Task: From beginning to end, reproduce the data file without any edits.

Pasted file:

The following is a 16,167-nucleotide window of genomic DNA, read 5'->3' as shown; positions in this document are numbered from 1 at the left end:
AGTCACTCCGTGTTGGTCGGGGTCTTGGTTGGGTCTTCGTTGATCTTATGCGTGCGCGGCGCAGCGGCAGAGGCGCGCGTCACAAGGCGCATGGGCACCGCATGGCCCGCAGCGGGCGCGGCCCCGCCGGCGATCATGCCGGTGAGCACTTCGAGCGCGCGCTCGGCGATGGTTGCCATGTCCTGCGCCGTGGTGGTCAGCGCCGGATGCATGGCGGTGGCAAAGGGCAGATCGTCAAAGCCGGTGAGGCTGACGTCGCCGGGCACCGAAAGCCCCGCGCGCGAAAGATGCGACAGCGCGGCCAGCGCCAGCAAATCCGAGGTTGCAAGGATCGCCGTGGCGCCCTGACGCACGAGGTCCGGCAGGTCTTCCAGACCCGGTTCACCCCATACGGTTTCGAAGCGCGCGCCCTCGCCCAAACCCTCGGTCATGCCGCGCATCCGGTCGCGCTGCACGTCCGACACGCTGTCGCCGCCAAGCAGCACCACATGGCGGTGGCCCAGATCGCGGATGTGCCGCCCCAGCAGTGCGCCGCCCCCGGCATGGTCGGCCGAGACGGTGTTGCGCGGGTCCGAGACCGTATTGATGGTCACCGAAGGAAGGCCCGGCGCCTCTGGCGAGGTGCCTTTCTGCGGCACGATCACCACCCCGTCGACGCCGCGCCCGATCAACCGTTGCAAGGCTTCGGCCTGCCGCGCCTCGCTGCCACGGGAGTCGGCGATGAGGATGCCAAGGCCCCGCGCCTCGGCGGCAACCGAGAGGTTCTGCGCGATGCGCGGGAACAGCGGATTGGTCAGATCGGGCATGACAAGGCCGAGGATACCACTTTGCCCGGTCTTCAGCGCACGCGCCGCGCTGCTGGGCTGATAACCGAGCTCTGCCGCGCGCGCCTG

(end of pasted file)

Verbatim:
The following is a 16,167-nucleotide window of genomic DNA, read 5'->3' as shown; positions in this document are numbered from 1 at the left end:
AGTCACTCCGTGTTGGTCGGGGTCTTGGTTGGGTCTTCGTTGATCTTATGCGTGCGCGGCGCAGCGGCAGAGGCGCGCGTCACAAGGCGCATGGGCACCGCATGGCCCGCAGCGGGCGCGGCCCCGCCGGCGATCATGCCGGTGAGCACTTCGAGCGCGCGCTCGGCGATGGTTGCCATGTCCTGCGCCGTGGTGGTCAGCGCCGGATGCATGGCGGTGGCAAAGGGCAGATCGTCAAAGCCGGTGAGGCTGACGTCGCCGGGCACCGAAAGCCCCGCGCGCGAAAGATGCGACAGCGCGGCCAGCGCCAGCAAATCCGAGGTTGCAAGGATCGCCGTGGCGCCCTGACGCACGAGGTCCGGCAGGTCTTCCAGACCCGGTTCACCCCATACGGTTTCGAAGCGCGCGCCCTCGCCCAAACCCTCGGTCATGCCGCGCATCCGGTCGCGCTGCACGTCCGACACGCTGTCGCCGCCAAGCAGCACCACATGGCGGTGGCCCAGATCGCGGATGTGCCGCCCCAGCAGTGCGCCGCCCCCGGCATGGTCGGCCGAGACGGTGTTGCGCGGGTCCGAGACCGTATTGATGGTCACCGAAGGAAGGCCCGGCGCCTCTGGCGAGGTGCCTTTCTGCGGCACGATCACCACCCCGTCGACGCCGCGCCCGATCAACCGTTGCAAGGCTTCGGCCTGCCGCGCCTCGCTGCCACGGGAGTCGGCGATGAGGATGCCAAGGCCCCGCGCCTCGGCGGCAACCGAGAGGTTCTGCGCGATGCGCGGGAACAGCGGATTGGTCAGATCGGGCATGACAAGGCCGAGGATACCACTTTGCCCGGTCTTCAGCGCACGCGCCGCGCTGCTGGGCTGATAACCGAGCTCTGCCGCGCGCGCCTG